Ford Motor Co., Dearborn, Michigan, and Redwood Materials, Carson City, Nevada, are working together to build out battery recycling and a domestic battery supply chain for electric vehicles (EVs). The companies report that their goal is to make EVs more sustainable, drive down the cost for batteries and help make EVs accessible and affordable to Americans.
According to a joint news release from Ford and Redwood Materials, the companies are collaborating to integrate battery recycling into Ford’s domestic battery strategy. The companies say Redwood’s recycling technology can recover, on average, more than 95 percent of elements in EV batteries, such as nickel, cobalt, lithium and copper. The companies report that these materials can be reused in a closed loop, with Redwood moving to produce anode copper foil and cathode active materials for future battery production.
Additionally, by using locally produced, recycled battery materials, Ford says it can drive down costs, increase battery materials supply and reduce its reliance on imports and mining of raw materials.
“Ford is making electric vehicles more accessible and affordable through products like the all-electric F-150 Lightning, Mustang Mach-E and E-Transit, and much more to come,” says Jim Farley, Ford president and CEO. “Our partnership with Redwood Materials will be critical to our plan to build electric vehicles at scale in America at the lowest possible cost and with a zero-waste approach.”
Ford reports that it is investing more than $30 billion in electrification through 2025, including the collaboration between Ford and Redwood, which will help deliver on the company’s plans to localize its battery supply chain. Ford had previously announced plans to scale battery production through multiple BlueOvalSK battery plants in North America sometime in the next few years. BlueOvalSK is the U.S. joint venture that Ford and SK Innovation intend to form, subject to definitive agreements, regulatory approvals and other conditions.
In addition, Redwood recently announced plans to produce strategic battery materials, supplying anode copper foil and cathode active materials to U.S. partners. Redwood plans to transform the lithium-ion battery supply chain by offering large-scale sources of these domestic materials to reduce the cost and environmental footprint of EV production. The local supply of these two materials is a key part of Ford’s commitment to reduce the environmental impact of battery manufacturing and continue to ramp up electric vehicle production in the U.S.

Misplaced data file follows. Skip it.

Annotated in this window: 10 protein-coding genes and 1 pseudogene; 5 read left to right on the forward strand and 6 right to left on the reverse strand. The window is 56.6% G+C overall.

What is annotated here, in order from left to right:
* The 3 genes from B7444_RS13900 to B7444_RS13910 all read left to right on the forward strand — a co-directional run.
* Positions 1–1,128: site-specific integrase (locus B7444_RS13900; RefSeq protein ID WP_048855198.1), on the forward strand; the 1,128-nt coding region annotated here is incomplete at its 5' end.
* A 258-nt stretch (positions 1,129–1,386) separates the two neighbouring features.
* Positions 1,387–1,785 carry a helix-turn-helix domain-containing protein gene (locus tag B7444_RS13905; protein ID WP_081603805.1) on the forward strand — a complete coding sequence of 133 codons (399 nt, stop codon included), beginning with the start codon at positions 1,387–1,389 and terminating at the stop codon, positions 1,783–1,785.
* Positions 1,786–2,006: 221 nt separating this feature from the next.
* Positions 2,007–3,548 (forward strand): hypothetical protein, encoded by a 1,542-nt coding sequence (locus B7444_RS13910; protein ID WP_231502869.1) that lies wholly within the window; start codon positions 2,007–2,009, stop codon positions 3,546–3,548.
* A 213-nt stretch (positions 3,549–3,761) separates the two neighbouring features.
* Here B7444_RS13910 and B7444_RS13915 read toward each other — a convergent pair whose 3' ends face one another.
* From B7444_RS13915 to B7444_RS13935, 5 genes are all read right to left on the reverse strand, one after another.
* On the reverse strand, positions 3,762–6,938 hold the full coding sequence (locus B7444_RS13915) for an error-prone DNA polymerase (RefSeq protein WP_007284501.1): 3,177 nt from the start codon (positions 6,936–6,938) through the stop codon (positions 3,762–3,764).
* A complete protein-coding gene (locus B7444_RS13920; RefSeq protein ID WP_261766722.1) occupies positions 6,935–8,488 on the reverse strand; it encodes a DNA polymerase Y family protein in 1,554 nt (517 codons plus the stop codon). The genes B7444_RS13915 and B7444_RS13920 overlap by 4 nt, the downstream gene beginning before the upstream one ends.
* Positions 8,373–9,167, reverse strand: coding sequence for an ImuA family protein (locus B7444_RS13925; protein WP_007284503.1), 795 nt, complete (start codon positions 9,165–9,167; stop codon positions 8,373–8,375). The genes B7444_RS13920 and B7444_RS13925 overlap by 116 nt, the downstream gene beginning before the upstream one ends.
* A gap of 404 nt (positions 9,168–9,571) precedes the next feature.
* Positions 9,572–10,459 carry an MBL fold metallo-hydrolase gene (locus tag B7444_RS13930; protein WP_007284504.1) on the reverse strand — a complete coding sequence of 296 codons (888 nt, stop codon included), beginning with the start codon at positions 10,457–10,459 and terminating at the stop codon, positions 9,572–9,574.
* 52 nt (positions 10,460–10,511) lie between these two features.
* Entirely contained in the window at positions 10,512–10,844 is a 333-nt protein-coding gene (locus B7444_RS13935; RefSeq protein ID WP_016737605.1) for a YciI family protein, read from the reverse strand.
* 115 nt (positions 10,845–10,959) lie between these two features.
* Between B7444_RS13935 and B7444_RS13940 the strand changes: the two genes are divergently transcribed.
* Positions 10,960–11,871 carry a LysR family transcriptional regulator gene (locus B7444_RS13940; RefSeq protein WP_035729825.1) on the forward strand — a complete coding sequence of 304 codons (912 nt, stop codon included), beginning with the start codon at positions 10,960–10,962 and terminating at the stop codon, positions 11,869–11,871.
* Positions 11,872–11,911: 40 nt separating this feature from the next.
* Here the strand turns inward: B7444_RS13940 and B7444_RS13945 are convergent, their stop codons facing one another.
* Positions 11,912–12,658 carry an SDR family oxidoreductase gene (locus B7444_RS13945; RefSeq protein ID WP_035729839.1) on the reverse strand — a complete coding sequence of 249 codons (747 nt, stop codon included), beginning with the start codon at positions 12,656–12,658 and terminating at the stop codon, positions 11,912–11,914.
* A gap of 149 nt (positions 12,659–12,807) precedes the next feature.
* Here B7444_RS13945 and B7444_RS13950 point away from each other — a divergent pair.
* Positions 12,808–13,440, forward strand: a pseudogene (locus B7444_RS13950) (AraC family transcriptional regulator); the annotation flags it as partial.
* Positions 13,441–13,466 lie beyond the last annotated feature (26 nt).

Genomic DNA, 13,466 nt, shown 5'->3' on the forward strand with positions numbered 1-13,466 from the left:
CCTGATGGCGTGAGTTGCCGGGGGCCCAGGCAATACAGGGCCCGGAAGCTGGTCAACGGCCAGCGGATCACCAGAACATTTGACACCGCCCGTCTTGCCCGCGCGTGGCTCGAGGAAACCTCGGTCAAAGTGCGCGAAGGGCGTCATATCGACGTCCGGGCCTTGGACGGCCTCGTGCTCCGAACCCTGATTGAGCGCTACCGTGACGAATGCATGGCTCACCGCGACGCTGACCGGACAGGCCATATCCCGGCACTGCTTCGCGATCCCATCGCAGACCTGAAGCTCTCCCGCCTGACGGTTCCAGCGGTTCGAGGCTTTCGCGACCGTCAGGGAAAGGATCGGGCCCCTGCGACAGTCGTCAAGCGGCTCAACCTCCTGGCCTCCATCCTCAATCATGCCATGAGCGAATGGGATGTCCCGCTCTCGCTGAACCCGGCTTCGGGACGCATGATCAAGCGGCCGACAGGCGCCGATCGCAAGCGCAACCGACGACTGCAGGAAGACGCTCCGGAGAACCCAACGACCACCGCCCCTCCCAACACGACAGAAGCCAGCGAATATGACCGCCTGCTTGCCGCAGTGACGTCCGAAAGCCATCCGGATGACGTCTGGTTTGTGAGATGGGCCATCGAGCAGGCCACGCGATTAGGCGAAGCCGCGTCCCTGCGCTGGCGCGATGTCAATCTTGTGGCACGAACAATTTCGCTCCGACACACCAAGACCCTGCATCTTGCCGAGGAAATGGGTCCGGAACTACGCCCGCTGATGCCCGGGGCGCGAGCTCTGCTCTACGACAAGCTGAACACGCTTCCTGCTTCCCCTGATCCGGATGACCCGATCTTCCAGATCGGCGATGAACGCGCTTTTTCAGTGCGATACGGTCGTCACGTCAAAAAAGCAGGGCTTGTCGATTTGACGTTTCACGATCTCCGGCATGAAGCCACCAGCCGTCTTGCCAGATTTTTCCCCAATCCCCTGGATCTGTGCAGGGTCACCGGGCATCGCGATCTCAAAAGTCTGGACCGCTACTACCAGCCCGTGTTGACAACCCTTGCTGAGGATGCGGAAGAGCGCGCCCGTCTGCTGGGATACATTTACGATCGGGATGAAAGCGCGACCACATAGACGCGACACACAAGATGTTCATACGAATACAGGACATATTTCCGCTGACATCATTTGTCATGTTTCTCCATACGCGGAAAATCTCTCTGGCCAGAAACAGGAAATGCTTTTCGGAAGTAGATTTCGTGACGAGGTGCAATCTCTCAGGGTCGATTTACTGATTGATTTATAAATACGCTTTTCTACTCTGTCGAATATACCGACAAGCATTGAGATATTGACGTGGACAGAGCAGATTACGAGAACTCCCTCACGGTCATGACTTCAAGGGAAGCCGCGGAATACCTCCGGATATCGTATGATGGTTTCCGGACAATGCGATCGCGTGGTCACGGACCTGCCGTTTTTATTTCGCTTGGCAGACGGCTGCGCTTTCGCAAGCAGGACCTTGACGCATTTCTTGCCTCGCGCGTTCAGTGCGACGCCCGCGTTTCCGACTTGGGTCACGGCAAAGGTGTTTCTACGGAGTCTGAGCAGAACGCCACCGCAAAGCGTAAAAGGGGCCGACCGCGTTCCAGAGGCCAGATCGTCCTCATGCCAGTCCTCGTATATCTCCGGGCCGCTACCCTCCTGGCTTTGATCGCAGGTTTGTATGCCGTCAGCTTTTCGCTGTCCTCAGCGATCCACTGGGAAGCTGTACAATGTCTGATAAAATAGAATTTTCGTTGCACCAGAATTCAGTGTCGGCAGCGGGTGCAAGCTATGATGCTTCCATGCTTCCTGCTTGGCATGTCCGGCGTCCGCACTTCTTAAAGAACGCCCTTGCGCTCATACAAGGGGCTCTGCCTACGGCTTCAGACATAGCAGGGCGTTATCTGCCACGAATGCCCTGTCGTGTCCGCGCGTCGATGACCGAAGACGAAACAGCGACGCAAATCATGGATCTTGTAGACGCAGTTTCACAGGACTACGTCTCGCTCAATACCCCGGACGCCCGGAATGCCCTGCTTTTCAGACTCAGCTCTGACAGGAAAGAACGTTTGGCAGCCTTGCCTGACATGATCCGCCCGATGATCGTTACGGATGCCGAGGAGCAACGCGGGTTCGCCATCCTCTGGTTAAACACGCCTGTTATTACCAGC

“We are designing our battery supply chain to create a fully closed-loop life cycle to drive down the cost of electric vehicles via a reliable U.S. materials supply chain,” says Lisa Drake, Ford’s North America chief operating officer. “This approach will help ensure valuable materials in end-of-life products reenter the supply chain and do not wind up in landfills, reducing our reliance on the existing commodities supply chain that will be quickly overwhelmed by industry demand.”
Redwood Materials is creating a circular supply chain for batteries and helping partners across the electric vehicle and clean energy industries by providing pathways, processes and technologies to recycle and remanufacture lithium-ion batteries. “Increasing our nation’s production of batteries and their materials through domestic recycling can serve as a key enabler to improve the environmental footprint of U.S. manufacturing of lithium-ion batteries, decrease cost and, in turn, drive up domestic adoption of electric vehicles,” says JB Straubel, Redwood Materials CEO. “Redwood and Ford share an understanding that to truly make electric vehicles sustainable and affordable, we need to localize the existing complex and expensive supply chain network, create pathways for end-of-life vehicles, ramp lithium-ion recycling and increase battery production, all here in America.”
Ford and Redwood also have a long-term plan to work together on the best approach to collect and disassemble end-of-life batteries from Ford’s electric vehicles for recycling and remanufacturing to help reduce the cost associated with battery repairs and raw materials to manufacture all-new batteries.
“Our work with Redwood will, by design, help ensure the infrastructure is in place to cost-effectively recycle end-of-life Ford batteries to create a robust domestic materials stream and drive down the cost of electric vehicles,” Drake says.
To further advance these business opportunities, Ford reports that it invested $50 million into Redwood Materials to help the company expand its footprint in the U.S.